Lowest number of asylum seekers since 1997

By the end of August, a total of 2 248 asylum seekers had been registered in Norway this year, a decrease of 73 % compared with last year. The number of people seeking asylum in Norway has not been so low since 1997.

By the end of August last year, some 8 329 asylum applications had been registered.

‘2015 was without doubt an extraordinary year. So it is not surprising that the fall in numbers has been so big this year. However, the change we are seeing cannot just be attributed to the last two years. Not since 1997 have so few people sought asylum in Norway,’ said Minister of Immigration and Integration Sylvi Listhaug (Progress Party).  

In August this year, 281 asylum seekers came to Norway. According to figures from the Directorate of Immigration (UDI), the figure for August has not been lower since 1997. In August 1997, 199 asylum seekers were registered in Norway. The pattern is the same for the period January to August; between January and August 1997, 1 178 asylum applications were registered, compared with 2 248 during the same period this year. This year, there have been 241 applications from asylum seekers declaring themselves to be unaccompanied minors. This is a decrease of 88 % compared with the same period in 2015, when 1 957 such applications were received.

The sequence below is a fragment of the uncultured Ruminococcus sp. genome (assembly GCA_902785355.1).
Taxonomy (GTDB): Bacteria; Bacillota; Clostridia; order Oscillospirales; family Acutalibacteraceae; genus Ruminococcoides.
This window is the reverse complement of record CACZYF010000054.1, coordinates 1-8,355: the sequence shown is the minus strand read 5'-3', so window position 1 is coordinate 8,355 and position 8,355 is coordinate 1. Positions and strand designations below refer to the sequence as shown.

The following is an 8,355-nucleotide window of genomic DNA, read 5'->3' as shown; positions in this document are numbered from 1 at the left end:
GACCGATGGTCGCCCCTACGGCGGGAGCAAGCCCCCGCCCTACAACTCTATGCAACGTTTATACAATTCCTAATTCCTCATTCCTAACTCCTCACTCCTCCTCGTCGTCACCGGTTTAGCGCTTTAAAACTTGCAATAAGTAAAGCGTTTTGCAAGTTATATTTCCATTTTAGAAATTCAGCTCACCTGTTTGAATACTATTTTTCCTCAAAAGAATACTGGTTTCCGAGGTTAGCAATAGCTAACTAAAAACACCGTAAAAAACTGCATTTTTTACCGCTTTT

‘There are several reasons why there are fewer asylum seekers coming to Norway. The closure of borders in a number of countries has had a major impact on the number of arrivals in northern Europe. However, we are also seeing that the number of arrivals is even lower in Norway than in Sweden and Denmark. The comparison with Denmark, which has tended to have fewer asylum seekers than Norway in recent years, is particularly interesting. We believe that the measures we have implemented have had an impact on the number of asylum seekers coming to Norway,’ Ms Listhaug said.

‘We will nevertheless monitor developments closely throughout the autumn, and do not rule out the possibility that the situation could change,’ Ms Listhaug said.